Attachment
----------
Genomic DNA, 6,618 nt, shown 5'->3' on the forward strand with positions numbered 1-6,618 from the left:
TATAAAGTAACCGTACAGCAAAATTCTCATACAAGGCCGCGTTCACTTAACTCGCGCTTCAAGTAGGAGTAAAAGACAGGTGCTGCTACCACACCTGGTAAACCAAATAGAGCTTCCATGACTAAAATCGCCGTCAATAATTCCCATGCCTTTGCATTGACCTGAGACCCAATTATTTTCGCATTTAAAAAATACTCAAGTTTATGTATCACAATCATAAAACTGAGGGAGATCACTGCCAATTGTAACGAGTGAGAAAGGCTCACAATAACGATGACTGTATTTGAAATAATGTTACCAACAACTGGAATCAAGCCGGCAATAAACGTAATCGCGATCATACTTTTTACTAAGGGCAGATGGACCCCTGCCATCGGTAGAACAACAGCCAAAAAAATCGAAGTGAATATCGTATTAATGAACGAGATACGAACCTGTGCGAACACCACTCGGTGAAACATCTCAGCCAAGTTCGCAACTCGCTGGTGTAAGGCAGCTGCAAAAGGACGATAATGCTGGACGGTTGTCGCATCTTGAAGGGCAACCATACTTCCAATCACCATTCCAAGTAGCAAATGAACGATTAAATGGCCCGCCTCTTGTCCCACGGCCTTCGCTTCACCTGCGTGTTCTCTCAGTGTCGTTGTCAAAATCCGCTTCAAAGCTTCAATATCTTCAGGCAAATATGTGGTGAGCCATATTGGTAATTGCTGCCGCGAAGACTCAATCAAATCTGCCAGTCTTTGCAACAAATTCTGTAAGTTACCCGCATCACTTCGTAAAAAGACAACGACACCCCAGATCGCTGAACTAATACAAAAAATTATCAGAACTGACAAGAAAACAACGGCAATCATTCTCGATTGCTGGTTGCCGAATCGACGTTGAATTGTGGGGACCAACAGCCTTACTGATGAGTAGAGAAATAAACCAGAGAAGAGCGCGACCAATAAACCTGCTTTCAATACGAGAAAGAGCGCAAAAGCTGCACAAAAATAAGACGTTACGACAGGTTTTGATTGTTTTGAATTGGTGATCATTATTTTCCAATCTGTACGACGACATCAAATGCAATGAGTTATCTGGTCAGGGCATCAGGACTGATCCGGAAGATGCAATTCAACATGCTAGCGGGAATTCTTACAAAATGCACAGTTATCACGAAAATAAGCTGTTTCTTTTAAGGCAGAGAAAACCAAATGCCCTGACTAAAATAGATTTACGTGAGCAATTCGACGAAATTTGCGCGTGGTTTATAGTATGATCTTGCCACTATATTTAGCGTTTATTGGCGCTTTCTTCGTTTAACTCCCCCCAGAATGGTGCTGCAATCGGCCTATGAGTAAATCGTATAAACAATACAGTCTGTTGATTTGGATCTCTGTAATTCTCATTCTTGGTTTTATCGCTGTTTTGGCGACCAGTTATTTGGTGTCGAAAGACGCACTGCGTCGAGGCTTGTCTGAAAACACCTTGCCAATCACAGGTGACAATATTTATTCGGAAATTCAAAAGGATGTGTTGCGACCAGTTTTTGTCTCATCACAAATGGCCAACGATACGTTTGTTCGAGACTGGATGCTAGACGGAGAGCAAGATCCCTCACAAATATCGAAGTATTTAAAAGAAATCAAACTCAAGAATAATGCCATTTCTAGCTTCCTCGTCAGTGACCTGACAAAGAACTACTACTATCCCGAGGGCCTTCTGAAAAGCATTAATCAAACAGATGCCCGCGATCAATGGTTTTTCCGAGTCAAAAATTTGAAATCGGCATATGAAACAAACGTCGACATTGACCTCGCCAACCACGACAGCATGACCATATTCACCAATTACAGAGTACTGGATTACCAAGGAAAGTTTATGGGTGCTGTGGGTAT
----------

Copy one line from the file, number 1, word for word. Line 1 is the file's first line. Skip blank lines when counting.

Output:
Genomic DNA, 6,618 nt, shown 5'->3' on the forward strand with positions numbered 1-6,618 from the left: